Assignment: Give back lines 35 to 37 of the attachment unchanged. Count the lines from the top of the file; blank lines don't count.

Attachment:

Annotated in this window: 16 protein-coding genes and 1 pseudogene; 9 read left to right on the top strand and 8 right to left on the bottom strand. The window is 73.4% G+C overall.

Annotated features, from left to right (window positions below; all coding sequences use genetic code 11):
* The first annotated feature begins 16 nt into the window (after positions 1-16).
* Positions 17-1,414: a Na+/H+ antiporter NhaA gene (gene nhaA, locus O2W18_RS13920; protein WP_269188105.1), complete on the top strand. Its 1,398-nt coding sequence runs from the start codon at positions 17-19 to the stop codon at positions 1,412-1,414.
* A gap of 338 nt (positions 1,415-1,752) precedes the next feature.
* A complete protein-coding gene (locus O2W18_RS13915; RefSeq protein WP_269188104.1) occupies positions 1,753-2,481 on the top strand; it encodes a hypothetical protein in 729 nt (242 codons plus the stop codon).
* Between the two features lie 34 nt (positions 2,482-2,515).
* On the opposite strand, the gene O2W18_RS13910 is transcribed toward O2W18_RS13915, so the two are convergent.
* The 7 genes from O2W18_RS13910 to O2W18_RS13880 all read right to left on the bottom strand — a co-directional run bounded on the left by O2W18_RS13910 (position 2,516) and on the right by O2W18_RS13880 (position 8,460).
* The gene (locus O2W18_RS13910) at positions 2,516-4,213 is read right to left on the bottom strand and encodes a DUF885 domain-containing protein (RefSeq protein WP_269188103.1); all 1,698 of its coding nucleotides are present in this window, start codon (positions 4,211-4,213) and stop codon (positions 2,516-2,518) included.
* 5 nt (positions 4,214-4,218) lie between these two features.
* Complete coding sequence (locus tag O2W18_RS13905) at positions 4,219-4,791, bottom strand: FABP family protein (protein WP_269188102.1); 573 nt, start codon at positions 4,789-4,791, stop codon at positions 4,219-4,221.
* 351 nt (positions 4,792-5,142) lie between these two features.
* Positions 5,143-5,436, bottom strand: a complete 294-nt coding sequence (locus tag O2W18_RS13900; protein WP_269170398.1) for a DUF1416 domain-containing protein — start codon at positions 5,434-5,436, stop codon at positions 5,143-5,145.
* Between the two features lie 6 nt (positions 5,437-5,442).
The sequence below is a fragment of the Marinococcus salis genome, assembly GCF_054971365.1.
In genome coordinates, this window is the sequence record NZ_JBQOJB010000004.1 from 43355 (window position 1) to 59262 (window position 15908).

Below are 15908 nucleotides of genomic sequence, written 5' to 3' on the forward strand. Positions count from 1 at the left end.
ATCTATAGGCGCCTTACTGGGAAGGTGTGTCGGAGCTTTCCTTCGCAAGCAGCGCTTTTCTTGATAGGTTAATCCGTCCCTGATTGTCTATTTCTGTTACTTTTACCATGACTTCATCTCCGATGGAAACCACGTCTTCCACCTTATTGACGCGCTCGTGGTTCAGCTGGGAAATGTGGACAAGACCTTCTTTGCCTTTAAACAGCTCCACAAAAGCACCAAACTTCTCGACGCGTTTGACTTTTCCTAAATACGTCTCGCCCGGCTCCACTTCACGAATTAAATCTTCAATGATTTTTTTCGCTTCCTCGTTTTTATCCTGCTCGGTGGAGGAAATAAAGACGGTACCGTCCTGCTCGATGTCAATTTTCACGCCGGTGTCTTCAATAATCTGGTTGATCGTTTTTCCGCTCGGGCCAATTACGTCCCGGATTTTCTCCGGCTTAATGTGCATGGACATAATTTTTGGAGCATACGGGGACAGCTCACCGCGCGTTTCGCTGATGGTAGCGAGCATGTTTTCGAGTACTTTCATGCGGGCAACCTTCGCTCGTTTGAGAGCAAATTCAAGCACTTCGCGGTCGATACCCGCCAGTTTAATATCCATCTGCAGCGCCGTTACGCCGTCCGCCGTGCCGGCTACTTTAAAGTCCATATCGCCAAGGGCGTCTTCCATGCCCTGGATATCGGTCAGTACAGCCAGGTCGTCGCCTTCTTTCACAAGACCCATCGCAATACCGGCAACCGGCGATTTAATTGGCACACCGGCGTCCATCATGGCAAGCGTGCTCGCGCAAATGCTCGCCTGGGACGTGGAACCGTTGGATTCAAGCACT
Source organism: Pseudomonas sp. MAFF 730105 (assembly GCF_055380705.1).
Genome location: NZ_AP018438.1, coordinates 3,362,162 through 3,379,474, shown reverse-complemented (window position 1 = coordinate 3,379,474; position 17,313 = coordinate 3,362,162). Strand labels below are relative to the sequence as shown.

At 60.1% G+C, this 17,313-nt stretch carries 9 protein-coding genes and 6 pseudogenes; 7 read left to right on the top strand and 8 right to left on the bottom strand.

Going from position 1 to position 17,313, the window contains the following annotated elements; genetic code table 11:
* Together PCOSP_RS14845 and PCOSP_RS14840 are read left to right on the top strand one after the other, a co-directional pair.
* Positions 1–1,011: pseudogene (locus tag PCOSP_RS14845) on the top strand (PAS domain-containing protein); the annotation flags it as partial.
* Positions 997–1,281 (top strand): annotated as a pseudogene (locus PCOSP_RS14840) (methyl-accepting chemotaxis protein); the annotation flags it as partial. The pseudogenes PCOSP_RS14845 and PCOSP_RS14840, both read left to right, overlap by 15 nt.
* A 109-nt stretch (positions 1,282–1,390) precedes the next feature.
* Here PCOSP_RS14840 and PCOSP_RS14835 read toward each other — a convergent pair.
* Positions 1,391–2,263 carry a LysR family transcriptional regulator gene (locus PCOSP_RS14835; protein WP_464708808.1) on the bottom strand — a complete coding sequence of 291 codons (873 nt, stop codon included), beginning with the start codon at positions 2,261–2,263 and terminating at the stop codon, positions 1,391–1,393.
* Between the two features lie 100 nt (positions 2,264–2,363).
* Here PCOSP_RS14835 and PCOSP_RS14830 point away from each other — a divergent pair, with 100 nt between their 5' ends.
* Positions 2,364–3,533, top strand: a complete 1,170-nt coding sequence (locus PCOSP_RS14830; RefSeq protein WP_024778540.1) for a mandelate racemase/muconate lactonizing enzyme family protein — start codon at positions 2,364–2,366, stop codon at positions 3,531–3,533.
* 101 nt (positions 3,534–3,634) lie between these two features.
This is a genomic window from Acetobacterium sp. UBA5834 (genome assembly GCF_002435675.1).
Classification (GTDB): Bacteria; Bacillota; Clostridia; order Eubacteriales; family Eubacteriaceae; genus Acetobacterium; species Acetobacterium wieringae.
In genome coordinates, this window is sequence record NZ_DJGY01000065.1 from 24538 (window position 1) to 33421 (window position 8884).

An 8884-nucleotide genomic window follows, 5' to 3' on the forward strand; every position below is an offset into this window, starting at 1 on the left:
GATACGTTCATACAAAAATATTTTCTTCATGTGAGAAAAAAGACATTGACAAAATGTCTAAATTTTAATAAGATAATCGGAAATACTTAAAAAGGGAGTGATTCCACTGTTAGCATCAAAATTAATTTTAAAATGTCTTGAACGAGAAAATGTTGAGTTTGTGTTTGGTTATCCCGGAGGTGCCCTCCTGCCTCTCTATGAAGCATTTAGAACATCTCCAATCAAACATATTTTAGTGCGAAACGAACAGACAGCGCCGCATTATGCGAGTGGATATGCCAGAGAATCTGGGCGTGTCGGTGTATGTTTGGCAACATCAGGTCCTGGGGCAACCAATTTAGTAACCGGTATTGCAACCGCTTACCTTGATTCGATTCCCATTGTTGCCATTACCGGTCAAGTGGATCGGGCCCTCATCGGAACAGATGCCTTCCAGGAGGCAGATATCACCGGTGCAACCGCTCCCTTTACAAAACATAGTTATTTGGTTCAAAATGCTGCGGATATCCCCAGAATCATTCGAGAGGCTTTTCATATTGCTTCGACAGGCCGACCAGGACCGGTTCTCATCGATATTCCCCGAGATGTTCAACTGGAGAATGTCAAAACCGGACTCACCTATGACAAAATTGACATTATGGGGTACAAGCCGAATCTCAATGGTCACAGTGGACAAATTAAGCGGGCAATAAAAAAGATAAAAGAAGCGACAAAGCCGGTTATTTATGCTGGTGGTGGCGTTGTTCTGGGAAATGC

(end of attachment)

Classification (GTDB): Bacteria; Bacillota; Clostridia; order Eubacteriales; family Eubacteriaceae; genus Acetobacterium; species Acetobacterium wieringae.
In genome coordinates, this window is sequence record NZ_DJGY01000065.1 from 24538 (window position 1) to 33421 (window position 8884).

An 8884-nucleotide genomic window follows, 5' to 3' on the forward strand; every position below is an offset into this window, starting at 1 on the left: